1. You have a table called [Employee Data Table] with Fields in the form of [IN-Mon], [OUT-Mon] & [LCH-Mon] but for all days of the week.
  2. You also have a query (qry_sbfm_DataCalcs1), worked on in the linked thread, that processes that table and returns daily totals (MonTotal, ...) as well as a weekly total (WeekTotal).
  3. You use this data on a Form somewhere.
  4. You are now considering how to take the bound data from that Form and save it away into a table somewhere.
  5. Alternatively, you have a Form with unbound Controls that are yet to be described where the operator enters data - and that data is what you want saved away.
  6. Another possible alternative might be that the data is bound as in the first scenario but only gets written away once the operator has done something to confirm acceptance of such data.
As I indicated in my earlier post, which of these alternatives is true makes a big difference to how best to proceed.
Mar 11 '21 #6
SueHopson
27 16bit
Leaning towards option 5.

The new form I have created is frm_PayrollSubmit and contains all the unbound fields as shown above.
I want the user to have to click a button to append/save the records on the form to tbl_PayrollData after verifying that both the Employee ID and the Payroll ID are entered (both required fields) and providing the appropriate error messages if they are not.
Mar 11 '21 #7
NeoPa
32,042 Expert Mod 16PB
When you say you're leaning towards option #5 do you appreciate that means that none of the data previously discussed, with the formulas to prepare them, would be included in this option? Just the operator typing all the values in except those ID values that identify what the other values pertain to? That doesn't seem to be consistent with some of what you've said already. I may be misunderstanding but something doesn't add up somewhere.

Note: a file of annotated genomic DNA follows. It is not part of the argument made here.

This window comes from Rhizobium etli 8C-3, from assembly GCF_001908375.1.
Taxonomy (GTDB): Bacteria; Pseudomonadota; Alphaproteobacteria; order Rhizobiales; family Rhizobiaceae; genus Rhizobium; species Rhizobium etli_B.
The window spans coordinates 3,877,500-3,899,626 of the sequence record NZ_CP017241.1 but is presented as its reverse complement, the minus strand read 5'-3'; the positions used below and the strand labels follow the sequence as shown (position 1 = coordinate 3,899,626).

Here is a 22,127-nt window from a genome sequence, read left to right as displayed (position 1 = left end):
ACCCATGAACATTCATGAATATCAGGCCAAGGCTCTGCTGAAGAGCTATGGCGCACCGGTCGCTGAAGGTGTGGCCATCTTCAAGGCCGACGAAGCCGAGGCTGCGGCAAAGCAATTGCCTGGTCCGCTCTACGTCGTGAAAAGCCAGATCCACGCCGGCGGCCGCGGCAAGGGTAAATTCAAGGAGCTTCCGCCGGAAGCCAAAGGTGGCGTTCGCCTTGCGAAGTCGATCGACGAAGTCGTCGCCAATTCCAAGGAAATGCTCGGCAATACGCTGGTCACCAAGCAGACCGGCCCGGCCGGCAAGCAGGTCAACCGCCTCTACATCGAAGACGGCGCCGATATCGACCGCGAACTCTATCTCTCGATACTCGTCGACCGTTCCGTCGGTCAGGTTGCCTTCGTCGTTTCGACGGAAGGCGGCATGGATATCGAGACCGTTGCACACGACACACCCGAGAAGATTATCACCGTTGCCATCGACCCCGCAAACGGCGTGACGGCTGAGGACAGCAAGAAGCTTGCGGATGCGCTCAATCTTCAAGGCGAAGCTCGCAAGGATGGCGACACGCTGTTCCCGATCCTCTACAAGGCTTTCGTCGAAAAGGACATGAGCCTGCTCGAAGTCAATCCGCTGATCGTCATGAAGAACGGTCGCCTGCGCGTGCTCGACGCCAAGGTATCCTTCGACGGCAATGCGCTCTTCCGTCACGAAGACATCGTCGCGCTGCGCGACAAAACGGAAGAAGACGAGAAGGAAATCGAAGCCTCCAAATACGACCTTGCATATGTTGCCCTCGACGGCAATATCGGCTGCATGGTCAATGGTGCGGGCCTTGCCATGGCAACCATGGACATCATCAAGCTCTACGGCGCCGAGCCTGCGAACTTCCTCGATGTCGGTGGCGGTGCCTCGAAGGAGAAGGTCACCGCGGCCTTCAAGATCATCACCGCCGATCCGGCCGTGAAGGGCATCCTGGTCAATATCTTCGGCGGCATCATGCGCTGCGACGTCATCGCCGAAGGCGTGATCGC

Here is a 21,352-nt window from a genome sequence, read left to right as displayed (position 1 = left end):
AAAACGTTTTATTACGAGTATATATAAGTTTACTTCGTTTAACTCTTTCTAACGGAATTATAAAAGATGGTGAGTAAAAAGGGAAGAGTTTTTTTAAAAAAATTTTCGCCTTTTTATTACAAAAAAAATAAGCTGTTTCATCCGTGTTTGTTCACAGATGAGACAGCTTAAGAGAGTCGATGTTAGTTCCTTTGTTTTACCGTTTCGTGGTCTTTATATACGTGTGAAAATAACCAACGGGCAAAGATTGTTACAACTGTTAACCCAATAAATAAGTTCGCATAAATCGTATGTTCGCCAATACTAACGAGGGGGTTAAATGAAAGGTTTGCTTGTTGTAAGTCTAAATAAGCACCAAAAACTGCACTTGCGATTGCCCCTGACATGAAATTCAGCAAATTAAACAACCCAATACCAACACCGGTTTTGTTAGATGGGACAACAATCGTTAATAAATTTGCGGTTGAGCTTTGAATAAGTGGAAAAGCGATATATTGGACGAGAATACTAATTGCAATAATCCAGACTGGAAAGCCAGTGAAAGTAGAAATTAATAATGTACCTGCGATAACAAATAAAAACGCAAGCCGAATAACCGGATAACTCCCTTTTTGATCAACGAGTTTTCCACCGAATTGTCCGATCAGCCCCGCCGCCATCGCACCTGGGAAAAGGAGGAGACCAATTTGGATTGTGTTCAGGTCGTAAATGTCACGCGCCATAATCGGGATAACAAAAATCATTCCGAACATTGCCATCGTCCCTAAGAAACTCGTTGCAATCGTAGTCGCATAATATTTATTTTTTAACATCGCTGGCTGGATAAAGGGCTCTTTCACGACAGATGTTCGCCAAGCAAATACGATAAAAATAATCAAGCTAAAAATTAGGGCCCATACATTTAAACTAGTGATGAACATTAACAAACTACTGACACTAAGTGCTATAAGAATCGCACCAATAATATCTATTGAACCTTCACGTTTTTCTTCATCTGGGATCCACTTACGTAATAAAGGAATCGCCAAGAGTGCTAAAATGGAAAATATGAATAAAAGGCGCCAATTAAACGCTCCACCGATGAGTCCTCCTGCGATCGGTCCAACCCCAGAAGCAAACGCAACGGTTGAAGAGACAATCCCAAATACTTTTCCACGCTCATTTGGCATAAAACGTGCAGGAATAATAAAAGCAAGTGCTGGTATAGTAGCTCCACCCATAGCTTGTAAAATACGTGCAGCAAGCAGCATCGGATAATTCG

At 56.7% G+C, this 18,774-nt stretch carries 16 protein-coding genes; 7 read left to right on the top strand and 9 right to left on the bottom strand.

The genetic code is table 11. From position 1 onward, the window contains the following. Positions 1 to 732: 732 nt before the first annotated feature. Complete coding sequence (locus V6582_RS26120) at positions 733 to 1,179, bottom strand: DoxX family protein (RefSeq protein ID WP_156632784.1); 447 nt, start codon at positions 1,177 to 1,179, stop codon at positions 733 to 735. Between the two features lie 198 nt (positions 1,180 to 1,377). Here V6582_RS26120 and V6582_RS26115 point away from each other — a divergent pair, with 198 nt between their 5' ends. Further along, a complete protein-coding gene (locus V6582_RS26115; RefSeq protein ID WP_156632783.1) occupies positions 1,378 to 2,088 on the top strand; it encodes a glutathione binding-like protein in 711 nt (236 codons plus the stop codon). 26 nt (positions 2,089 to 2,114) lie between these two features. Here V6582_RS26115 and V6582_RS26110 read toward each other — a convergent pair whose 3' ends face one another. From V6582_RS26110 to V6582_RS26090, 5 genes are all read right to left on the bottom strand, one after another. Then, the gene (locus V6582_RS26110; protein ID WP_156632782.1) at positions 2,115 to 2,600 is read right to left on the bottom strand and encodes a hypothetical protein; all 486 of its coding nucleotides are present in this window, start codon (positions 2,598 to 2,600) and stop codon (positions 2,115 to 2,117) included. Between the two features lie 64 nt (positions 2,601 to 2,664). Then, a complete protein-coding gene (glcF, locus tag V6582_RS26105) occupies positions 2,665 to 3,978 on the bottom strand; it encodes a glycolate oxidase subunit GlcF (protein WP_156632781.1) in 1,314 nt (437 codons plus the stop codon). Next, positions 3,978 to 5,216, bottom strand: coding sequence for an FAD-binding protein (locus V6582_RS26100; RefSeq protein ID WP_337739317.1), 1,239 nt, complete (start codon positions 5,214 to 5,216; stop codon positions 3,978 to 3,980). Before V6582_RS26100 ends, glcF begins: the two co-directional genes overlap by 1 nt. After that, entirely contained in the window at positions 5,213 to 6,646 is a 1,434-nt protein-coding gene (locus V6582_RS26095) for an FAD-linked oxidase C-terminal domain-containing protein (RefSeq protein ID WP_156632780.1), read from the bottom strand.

Mar 11 '21 #8
SueHopson
27 16bit
OK,

So on my new form are unbound fields for all the entries and calculations. Using Monday, as an example:

InMon - User Entered Short Time field
OutMon - User Entered Short Time field
LchMon - User selectector checkbox
MON - Calculated field, Enable No, performs the calculation on the form using control source
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  1. =Val(Nz(DateDiff('n',[INMon],[OUT-Mon])\60-IIf([LCH-Mon],0.5,0),0))
Repeat for the rest of the week.

The WEEK, REG and OT are also calculated on the form using the following in the control source respectively:
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  1. =([MON]+[UTUE]+[UWED]+[UTHU]+[UFRI]+[USAT]+[USUN])
  2. =IIf([UWEEK]>44,44,[UWEEK])
  3. =IIf([UWEEK]>44,[UWEEK]-44,0)
  4.  
Maybe I'm making this harder than it has to be, but one user always forgot to select the employee name or the pay period and was creating unmatched records - so I thought I would try this way with a submit button to help reduce her data entry errors...

Does that make things any clearer?
Mar 12 '21 #9
NeoPa
32,042 Expert Mod 16PB
Generally speaking then Sue, the advice most database developers would give, based on the principles of Normalisation (See Database Normalisation and Table Structures.) would be to save the basic data, that entered by the operator, and calculate the other values any & every time they're required.

This can be done even with new records in a Query if you like. Query formulas work even within new records of a Query, and thus are available on any Form built on such Queries.

Now, as you've already discovered, it is certainly possible to display a Form; allow data entry; check that the data meets certain basic requirements; allow the operator to trigger a process whereby the data is saved away using SQL and data populated from unbound Controls in the Form.

However, this is very rare because there's rarely any need. Fields in Tables can have quite specific and detailed limits to what data they can hold. The [ValidationRule] Property is not only available for Fields though, Tables have one too where you can specify rules about how the Fields interact. For instance you could say that a record can never be saved with the only one of [InMon] & [OutMon] populated. Either neither or both must be.

Let us know if you still feel you'd prefe to travel the less-trod path of unbound Forms and SQL though. It can be done. I don't recommend it for what I've understood of what you've described so far, but it certainly doesn't hurt to understand the concept. My advice would be to leave it until you're more familiar with easier ways of getting to your destination though. Until you understand well you're more likely to be drawn down the longer/harder route.